Financial Fair Play is meant to push clubs to look at other ways to expand their revenue streams. The new rules will not count any spending on infrastructure improvements, for instance. That should encourage owners to copy clubs like Germany’s Bayern Munich, which moved to its state-of-the-art, 69,000-seat Allianz Arena in 2005, and is now the fourth richest club in Europe with revenues of 323 million euros in 2010.
Bayern Munich earn 67 million euros a year in matchday revenues. Compare that with Italy’s AC Milan and Inter Milan, which share the 85,000 seat San Siro stadium -- constructed in 1925 and in desperate need of renovation -- and bring in revenue of about half that.
In fact, Europe’s top clubs could do worse than follow the example of their German rivals, most of whom make money. The German soccer federation requires its clubs to have a community-based ownership structure -- fans control 50 percent of shares plus one -- to avoid the financial instability and overspending the sometimes comes with rich owners.
“We did not need to do anything to prepare for these rules because we already meet the criteria by 150 percent,” said Hans-Joachim Watzke, chief executive of current Bundesliga champions Borussia Dortmund. “We have been having positive results and reducing our debt for years and do not have any outside money flowing in.”
Clubs might also do more to develop their brands globally. Chelsea Chief Executive Ron Gourlay told Reuters the club wanted to make more money overseas, because increasing revenue at home would be tough.
“The opportunity we have is very much through our sponsors. That’s where we expand the brand in America and the marketplace in Asia. We need to be in the marketplace as much as possible,” he said in Asia in June.
Of course, the biggest single way for clubs to balance their books would be to cut player wages, which account for around two-thirds of clubs’ total spending across Europe’s biggest five leagues.
Barcelona has the biggest wage bill of all European clubs, spending 235 million euros in the 2009/10 season, according to a report by the University of Barcelona entitled “Spanish Football in the Throes of Crisis”. Thanks to its lucrative broadcasting deal, though, the share of its income that went on player wages was relatively low at 59 percent.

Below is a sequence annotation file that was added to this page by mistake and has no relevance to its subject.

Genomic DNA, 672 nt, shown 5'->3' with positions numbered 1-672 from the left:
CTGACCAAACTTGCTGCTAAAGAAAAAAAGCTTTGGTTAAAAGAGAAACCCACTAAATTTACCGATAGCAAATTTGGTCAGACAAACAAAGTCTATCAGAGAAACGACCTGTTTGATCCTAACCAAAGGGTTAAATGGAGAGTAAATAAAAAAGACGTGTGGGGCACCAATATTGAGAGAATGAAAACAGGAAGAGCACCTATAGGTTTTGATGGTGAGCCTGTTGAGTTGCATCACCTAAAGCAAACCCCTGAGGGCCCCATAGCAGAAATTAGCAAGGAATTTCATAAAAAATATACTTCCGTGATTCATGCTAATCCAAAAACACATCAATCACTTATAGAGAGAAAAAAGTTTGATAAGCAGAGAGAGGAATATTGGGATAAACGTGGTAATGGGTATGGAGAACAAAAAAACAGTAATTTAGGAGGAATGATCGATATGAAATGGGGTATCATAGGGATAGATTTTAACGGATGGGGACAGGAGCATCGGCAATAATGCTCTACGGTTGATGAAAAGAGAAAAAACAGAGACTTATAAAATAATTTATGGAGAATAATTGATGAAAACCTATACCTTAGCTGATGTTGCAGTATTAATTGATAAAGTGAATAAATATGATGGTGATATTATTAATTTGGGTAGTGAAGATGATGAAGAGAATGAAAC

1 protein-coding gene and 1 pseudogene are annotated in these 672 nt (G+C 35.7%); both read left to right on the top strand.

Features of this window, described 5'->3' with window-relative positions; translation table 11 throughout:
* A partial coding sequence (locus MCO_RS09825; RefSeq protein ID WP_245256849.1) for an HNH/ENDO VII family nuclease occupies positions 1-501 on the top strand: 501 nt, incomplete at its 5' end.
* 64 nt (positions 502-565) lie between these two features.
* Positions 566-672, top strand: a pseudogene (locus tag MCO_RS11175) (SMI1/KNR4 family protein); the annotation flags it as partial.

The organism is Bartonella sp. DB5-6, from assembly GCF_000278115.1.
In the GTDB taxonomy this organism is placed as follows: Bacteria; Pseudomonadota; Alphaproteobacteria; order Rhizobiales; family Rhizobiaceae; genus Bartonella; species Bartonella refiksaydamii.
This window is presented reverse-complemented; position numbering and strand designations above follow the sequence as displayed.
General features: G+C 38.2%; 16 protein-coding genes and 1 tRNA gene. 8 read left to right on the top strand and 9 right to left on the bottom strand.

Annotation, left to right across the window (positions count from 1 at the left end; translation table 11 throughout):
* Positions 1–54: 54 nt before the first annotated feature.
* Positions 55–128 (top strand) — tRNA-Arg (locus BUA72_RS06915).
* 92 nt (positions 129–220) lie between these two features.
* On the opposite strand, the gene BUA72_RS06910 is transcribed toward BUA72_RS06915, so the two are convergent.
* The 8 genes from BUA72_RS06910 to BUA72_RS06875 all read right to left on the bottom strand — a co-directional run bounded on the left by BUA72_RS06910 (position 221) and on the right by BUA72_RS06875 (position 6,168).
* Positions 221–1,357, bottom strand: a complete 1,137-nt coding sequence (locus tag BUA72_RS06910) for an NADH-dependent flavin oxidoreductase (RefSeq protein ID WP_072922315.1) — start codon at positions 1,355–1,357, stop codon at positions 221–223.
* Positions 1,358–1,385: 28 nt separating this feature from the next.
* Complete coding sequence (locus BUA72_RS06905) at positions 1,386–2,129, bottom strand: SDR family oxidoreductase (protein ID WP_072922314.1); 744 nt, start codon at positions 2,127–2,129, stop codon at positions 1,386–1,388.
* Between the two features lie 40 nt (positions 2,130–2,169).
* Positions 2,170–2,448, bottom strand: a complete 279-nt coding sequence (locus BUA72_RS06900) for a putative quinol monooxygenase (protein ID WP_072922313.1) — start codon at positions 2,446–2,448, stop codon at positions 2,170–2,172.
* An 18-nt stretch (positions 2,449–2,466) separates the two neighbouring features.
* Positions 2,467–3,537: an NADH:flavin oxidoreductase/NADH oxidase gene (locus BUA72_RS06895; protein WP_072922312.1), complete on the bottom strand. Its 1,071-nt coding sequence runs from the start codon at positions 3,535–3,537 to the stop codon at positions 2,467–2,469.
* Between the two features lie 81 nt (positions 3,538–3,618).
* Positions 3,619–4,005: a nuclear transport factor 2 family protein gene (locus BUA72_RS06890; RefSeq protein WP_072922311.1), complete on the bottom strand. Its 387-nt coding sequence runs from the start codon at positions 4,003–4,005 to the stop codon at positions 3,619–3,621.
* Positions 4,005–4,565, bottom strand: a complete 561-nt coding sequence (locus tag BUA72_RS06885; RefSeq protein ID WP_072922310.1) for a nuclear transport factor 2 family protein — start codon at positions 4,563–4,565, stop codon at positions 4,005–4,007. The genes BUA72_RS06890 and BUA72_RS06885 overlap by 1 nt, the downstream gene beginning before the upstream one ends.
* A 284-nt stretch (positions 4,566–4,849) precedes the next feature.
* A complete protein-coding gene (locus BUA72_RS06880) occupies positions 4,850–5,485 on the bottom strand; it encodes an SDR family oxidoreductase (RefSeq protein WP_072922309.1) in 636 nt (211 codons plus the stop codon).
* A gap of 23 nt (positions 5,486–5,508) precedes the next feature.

In contrast, clubs supported by benefactors sometimes end up paying more for players than total club turnover. Manchester City spent 107 percent of revenue on wages last season, Inter Milan 104 percent.
To encourage clubs to slow wage growth and start training more local talent instead of buying in expensive players, any spending on youth will also be exempt from the new rules.
Talk of a breakaway league, that would be formed by big clubs disgruntled with the way soccer is run, cropped up again last month. But Arsenal’s Chief Executive Ivan Gazidis dismisses this. “I think there are major teams that wouldn’t be a part of that. There is so much sentiment in favor of these regulations, so I don’t see a credible threat there.”
Gazidis, who sits on the European Club Association (ECA) board, helped fine-tune the FFP proposals and acknowledges that any system which effectively restricts soccer’s free market will have flaws.
“It is not a perfect system -- in fact it may be the worst possible system, except for all the others,” said Gazidis, who spent 14 years working for U.S. Major League Soccer before joining Arsenal in 2009.
UEFA’s Infantino is equally dismissive of a rival league, chuckling at the suggestion. “Break away to what?” he asked. “They have already the best competition. It’s called the Champions League.”
As the new rules bite, though, tensions between Europe’s governing body and the game’s biggest clubs could rise. Much will depend the rule-makers retaining credibility. “I think UEFA will lose face for generations if they don’t enforce these rules,” said Ernst & Young’s Patey.
Infantino said the issue is simple: at some point reality has to kick in.
“Football is somewhat irrational. Those who are involved in football in their ordinary businesses are very sound businessman. In football sometimes they seem to go mad. We need to bring a bit of rationality back.”
Additional reporting by Karolos Grohmann in Berlin, Martin Petty in Bangkok, Iain Rogers in Madrid and Mark Meadows in London; Editing by Simon Robinson and Sara Ledwith